NAACP celebrates the 'doers'

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Oct. 16—WILKES-BARRE — The Wilkes-Barre branch of the NAACP held its annual Freedom Fund Banquet on Friday night, reminding attendees that the path to freedom requires "Always Fighting Forward."

Held at Genetti's Hotel & Conference Center, the fundraising dinner filled the conference center's banquet hall with folks looking to honor — as keynote speaker State Rep. Malcolm Kenyatta, D-Philadelphia, said — the people who are the "doers."

Much of the night was centered around presenting a number of awards to those "doers," the first of whom being the Rev. Jennifer "Jo" VonRue. VonRue, a white woman, was the one who first created the Wilkes-Barre Black Lives Matter Facebook group in the summer of 2016 following the shooting death of Philando Castile, a Black man who was fatally shot by a Minnesota police officer in 2016 during a traffic stop after Castile notified the officer he had a concealed weapons permit.

According to executive committee member Ronald Felton, who presented VonRue with the award, she had been dedicated to working quietly in the background, so as not to take attention away from Black community leaders. But Felton said she deserved to be recognized for her organizational efforts, presenting her with the Audrey Spence Community Service Award.

VonRue said it is important for white people like herself to not just be non-racist, but to be actively anti-racist.

"You can't just sit around, you can't just pay money to go to a wonderful banquet," she said specifically to white listeners. "You have to be an active anti-racist in this moment. You have to talk to people and have hard conversations, because if the only people who are talking about race are white Nazi racists, then we're never going to change the movement."

Francisco Gonzalez, who has been running Franchesca General Services Inc. for 12 years to help assist the area's Hispanic community with a number of services, was also presented with the same community service award. Gonzalez, himself an immigrant from the Dominican Republic, said that he didn't need the recognition, because in his heart, doing what he loves for the community is enough.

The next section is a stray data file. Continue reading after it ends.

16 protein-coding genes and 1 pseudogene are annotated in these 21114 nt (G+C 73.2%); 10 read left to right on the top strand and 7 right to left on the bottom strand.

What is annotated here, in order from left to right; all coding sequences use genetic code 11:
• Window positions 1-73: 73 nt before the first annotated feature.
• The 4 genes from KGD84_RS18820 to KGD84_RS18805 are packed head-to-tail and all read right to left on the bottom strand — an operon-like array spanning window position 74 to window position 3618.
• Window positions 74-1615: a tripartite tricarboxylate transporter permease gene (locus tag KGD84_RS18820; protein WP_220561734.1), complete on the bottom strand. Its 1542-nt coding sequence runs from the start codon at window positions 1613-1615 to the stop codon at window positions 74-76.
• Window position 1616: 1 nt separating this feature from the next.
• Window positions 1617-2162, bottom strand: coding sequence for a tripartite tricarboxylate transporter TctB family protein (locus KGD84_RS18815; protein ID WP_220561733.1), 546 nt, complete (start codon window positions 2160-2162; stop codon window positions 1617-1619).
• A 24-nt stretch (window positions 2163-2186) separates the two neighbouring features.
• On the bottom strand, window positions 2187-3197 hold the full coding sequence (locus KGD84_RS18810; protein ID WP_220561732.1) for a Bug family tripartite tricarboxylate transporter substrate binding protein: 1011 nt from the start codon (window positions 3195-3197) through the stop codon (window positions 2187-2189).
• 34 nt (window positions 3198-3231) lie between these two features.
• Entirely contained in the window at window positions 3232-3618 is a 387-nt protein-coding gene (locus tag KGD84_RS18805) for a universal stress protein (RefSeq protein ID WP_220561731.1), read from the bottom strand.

The NAACP President's Award went to the Wilkes-Barre Wolverines Youth Football team, a group that says it is dedicated to providing structure to kids' lives, making them take a number of oaths to behave in school and respect adults so as to be able to continue to play.

Felton also presented what he called the night's most prestigious award, the Diversity Leadership Award, to Constance Wynn, a past president of the Wilkes-Barre NAACP from 1992 to 1994, and was instrumental in the group's founding.

Wynn thanked the NAACP for the award, saying the organization has meant so much to her and her family. Her sister Audrey Spence reactivated the organization in 1984 after a long period of absence, with its original founding occurring in 1930.

"I'm just grateful that Ron and the group have stayed together," she said, thanking Felton for his 20 years of service to the group.

She then turned her attention to Jimel Calliste, the youngest president in the group's history at only 28.

"Jimel, you got your work cut out for you," she said with a laugh. "But I love it, because you've got that youthful exuberance, and that's what's going to take us forward."

In a booming keynote address, Kenyatta exuded some of that same youthful exuberance. Kenyatta — the first openly gay Black man to be a member of the General Assembly, and a candidate for the U.S. Senate seat currently occupied by Sen. Pat Toomey — encouraged those at the dinner to become "doers" themselves.

"If you're looking for the future of this country, I want you to find a mirror," he said. "Because there are no heroes. There are only doers.

"And this is a moment where God knows we need some doers," he went on. "The good Lord knows we need some people who aren't deterred by hard work, who aren't perturbed by the idea that we have to roll up our sleeves and organize together."

Kenyatta's passionate delivery invoked that of a preacher as he boomed the end of his keynote.

"Doing the hard things is what's going to ensure that freedom and justice and fairness are things that happen," he said. "No matter where you're from, no matter what you look like, no matter who you love, no matter how you worship, we have to do it together.

"I don't need you to believe in nobody but you; I don't need you to believe in nothing but the future you think you deserve," he finished. "Then let's go out and do it."

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